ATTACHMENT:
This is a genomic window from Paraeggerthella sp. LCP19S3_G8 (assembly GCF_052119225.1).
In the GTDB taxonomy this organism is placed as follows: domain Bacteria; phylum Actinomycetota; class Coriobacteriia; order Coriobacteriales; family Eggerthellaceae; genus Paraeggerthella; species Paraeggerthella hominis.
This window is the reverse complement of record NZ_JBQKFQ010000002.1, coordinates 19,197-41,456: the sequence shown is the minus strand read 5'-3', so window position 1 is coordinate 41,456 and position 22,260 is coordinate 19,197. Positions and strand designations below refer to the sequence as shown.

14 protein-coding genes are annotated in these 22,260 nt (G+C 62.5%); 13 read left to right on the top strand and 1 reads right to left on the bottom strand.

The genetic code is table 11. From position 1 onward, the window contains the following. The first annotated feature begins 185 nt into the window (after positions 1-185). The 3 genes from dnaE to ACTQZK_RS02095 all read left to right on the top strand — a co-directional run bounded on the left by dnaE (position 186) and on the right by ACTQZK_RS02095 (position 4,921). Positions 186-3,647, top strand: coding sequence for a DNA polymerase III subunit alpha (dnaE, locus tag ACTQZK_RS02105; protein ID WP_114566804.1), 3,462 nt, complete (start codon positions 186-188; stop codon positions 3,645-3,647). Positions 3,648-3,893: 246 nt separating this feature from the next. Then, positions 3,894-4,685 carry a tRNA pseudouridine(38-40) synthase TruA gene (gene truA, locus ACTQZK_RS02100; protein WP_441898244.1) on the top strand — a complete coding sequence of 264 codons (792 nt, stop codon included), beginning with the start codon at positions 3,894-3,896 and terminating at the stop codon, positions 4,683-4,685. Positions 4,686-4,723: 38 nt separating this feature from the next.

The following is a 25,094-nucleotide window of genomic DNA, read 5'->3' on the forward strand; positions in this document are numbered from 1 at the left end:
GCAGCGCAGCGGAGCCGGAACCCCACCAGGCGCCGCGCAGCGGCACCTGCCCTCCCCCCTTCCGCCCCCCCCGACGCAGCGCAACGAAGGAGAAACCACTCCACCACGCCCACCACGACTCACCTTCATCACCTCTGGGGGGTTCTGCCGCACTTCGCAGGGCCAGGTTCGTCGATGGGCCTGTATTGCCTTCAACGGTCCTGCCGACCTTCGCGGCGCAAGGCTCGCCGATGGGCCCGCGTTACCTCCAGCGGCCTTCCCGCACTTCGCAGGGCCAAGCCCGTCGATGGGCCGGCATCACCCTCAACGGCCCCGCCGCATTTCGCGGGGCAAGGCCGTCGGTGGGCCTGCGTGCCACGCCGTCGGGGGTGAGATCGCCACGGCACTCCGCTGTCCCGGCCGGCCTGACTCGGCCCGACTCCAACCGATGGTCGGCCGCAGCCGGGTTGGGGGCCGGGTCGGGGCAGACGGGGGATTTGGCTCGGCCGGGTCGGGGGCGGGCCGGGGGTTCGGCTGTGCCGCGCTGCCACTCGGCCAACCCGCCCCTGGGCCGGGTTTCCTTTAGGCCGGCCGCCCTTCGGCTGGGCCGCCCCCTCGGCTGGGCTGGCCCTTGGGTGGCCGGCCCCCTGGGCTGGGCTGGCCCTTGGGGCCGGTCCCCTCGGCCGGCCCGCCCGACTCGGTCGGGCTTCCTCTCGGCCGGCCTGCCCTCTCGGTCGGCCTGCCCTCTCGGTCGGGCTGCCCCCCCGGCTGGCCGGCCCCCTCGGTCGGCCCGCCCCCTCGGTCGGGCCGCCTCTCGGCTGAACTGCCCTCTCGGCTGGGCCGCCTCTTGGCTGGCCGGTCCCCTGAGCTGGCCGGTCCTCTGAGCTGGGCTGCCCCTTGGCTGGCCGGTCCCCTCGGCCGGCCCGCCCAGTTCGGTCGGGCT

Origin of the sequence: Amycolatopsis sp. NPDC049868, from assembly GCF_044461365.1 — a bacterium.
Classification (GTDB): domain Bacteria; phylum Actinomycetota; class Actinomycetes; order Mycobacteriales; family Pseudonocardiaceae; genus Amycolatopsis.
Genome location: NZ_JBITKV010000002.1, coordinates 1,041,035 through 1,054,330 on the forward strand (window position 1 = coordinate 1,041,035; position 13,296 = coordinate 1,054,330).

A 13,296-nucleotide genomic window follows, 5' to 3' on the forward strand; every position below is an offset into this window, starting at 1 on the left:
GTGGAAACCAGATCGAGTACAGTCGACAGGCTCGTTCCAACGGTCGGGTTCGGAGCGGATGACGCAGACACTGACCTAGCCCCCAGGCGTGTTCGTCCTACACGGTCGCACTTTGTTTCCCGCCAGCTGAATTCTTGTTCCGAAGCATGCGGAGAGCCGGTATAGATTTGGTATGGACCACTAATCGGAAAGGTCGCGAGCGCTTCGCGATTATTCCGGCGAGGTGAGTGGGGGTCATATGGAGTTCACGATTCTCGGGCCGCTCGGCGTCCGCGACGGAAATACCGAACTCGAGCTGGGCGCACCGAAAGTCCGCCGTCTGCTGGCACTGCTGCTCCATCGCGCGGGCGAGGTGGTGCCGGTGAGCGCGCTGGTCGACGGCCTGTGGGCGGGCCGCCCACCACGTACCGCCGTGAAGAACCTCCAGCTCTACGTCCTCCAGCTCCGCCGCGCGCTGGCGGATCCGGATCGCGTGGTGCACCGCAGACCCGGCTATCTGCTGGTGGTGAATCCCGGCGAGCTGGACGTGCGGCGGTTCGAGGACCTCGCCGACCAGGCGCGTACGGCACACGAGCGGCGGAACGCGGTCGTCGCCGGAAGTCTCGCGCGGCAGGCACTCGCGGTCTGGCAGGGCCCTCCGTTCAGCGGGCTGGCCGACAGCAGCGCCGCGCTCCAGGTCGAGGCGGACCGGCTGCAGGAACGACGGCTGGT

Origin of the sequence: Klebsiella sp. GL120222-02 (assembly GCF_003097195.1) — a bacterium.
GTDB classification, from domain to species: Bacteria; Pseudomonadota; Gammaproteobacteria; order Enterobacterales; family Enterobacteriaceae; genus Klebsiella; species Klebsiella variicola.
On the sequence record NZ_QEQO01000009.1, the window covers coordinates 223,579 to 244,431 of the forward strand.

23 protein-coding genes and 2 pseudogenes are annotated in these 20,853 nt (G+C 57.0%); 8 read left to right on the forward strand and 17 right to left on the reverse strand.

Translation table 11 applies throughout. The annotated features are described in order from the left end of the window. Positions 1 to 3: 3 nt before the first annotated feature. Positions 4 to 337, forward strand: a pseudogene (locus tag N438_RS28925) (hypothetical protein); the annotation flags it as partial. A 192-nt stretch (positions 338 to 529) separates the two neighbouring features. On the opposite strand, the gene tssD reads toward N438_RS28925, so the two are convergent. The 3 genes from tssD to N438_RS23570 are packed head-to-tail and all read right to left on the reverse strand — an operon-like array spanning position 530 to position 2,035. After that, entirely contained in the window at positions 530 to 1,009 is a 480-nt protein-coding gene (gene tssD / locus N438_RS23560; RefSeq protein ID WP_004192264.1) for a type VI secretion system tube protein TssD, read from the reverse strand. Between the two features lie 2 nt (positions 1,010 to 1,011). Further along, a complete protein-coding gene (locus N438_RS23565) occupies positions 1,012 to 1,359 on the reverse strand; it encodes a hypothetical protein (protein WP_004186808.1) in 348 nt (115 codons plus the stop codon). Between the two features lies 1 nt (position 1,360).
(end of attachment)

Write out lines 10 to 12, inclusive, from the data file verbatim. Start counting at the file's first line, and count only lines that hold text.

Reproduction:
Genome location: NZ_JBITKV010000002.1, coordinates 1,041,035 through 1,054,330 on the forward strand (window position 1 = coordinate 1,041,035; position 13,296 = coordinate 1,054,330).

A 13,296-nucleotide genomic window follows, 5' to 3' on the forward strand; every position below is an offset into this window, starting at 1 on the left:
GTGGAAACCAGATCGAGTACAGTCGACAGGCTCGTTCCAACGGTCGGGTTCGGAGCGGATGACGCAGACACTGACCTAGCCCCCAGGCGTGTTCGTCCTACACGGTCGCACTTTGTTTCCCGCCAGCTGAATTCTTGTTCCGAAGCATGCGGAGAGCCGGTATAGATTTGGTATGGACCACTAATCGGAAAGGTCGCGAGCGCTTCGCGATTATTCCGGCGAGGTGAGTGGGGGTCATATGGAGTTCACGATTCTCGGGCCGCTCGGCGTCCGCGACGGAAATACCGAACTCGAGCTGGGCGCACCGAAAGTCCGCCGTCTGCTGGCACTGCTGCTCCATCGCGCGGGCGAGGTGGTGCCGGTGAGCGCGCTGGTCGACGGCCTGTGGGCGGGCCGCCCACCACGTACCGCCGTGAAGAACCTCCAGCTCTACGTCCTCCAGCTCCGCCGCGCGCTGGCGGATCCGGATCGCGTGGTGCACCGCAGACCCGGCTATCTGCTGGTGGTGAATCCCGGCGAGCTGGACGTGCGGCGGTTCGAGGACCTCGCCGACCAGGCGCGTACGGCACACGAGCGGCGGAACGCGGTCGTCGCCGGAAGTCTCGCGCGGCAGGCACTCGCGGTCTGGCAGGGCCCTCCGTTCAGCGGGCTGGCCGACAGCAGCGCCGCGCTCCAGGTCGAGGCGGACCGGCTGCAGGAACGACGGCTGGT